Swimming at the 2000 Summer Olympics – Women's 200 metre backstroke

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Women's 200 metre backstroke
at the Games of the XXVII Olympiad
Venue Sydney International Aquatic Centre
Date September 21, 2000 (heats &
semifinals)
September 22, 2000 (final)
Competitors 36 from 29 nations
Winning time 2:08.16
Medalists
Gold medal    Romania
Silver medal    France
Bronze medal    Japan
«1996 2004»
Swimming events at the
2000 Summer Olympics
Swimming pictogram.svg
Freestyle
50 m   men   women
100 m men women
200 m men women
400 m men women
800 m women
1500 m men
Backstroke
100 m men women
200 m men women
Breaststroke
100 m men women
200 m men women
Butterfly
100 m men women
200 m men women
Individual medley
200 m men women
400 m men women
Freestyle relay
4×100 m men women
4×200 m men women
Medley relay
4×100 m men women

The women's 200 metre backstroke event at the 2000 Summer Olympics took place on 21–22 September at the Sydney International Aquatic Centre in Sydney, Australia.[1]

Diana Mocanu emerged as a newcomer on the international swimming, after effortlessly winning her second gold at these Games. She maintained a lead from start to finish, and posted a new Romanian record of 2:08.16, the third-fastest of all time, making her the fourth swimmer in Olympic history to strike a backstroke double, since Ulrike Richter did so in 1976, Rica Reinisch in 1980, and Krisztina Egerszegi, the three-time champion in the event, in 1992.[2][3] France's world champion Roxana Maracineanu, born with Romanian heritage, seized off an early lead on the first length, but fell short only for the silver in 2:10.25. Japan's Miki Nakao powered home with the bronze in 2:11.05 to hold off her fast-pacing teammate Tomoko Hagiwara (2:11.21) by 16-hundredths of a second.[4][5][6]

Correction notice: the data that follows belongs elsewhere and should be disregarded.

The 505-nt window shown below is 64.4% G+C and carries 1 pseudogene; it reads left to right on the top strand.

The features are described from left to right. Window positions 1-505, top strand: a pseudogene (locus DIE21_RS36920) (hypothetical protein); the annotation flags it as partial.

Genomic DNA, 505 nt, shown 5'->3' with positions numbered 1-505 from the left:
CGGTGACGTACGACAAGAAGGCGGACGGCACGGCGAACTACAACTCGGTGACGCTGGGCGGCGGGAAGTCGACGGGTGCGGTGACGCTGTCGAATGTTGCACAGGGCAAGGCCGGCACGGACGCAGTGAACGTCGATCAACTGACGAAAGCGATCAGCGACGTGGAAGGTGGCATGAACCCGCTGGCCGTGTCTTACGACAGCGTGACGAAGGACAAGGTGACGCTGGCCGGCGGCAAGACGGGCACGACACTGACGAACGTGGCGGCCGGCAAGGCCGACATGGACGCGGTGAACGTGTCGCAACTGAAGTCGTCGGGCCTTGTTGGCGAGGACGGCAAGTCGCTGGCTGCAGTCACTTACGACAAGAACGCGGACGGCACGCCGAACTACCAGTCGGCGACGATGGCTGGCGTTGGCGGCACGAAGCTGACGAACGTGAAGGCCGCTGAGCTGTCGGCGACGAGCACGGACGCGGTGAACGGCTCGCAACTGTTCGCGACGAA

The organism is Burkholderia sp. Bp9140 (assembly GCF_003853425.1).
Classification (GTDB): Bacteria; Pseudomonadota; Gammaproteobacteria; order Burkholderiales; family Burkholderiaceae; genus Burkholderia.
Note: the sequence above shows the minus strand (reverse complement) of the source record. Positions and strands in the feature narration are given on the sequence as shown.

U.S. swimmer Amanda Adkins improved a lifetime best of 2:12.35 to move herself up from seventh to fifth spot on the final half, finishing ahead of Spain's Nina Zhivanevskaya (2:12.75), the bronze medalist in the 100 m backstroke five days earlier, by four-tenths of a second (0.40). Meanwhile, Germany's Antje Buschschulte (2:13.31) and Canada's Kelly Stefanyshyn (2:14.57) rounded out the finale.[6]

Records[edit]

Prior to this competition, the existing world and Olympic records were as follows.

World record  Krisztina Egerszegi (HUN) 2:06.62 Athens, Greece 25 August 1991 [7]
Olympic record  Krisztina Egerszegi (HUN) 2:07.06 Barcelona, Spain 31 July 1992 [7]

No new records were set during this competition.

Results[edit]

Heats[edit]

[7]

Rank Heat Lane Name Nationality Time Notes
1 3 5 Diana Mocanu Romania 2:09.21 Q, NR
2 5 3 Roxana Maracineanu France 2:11.01 Q, NR
3 5 4 Nina Zhivanevskaya Spain 2:11.60 Q
4 4 4 Miki Nakao Japan 2:11.69 Q
5 3 4 Tomoko Hagiwara Japan 2:12.15 Q
6 4 6 Lindsay Benko United States 2:12.72 Q
7 4 3 Joanna Fargus Great Britain 2:12.99 Q
8 5 5 Antje Buschschulte Germany 2:13.42 Q
9 5 6 Amanda Adkins United States 2:13.54 Q
10 5 7 Louise Ørnstedt Denmark 2:13.61 Q, NR
11 3 3 Cathleen Rund Germany 2:13.87 Q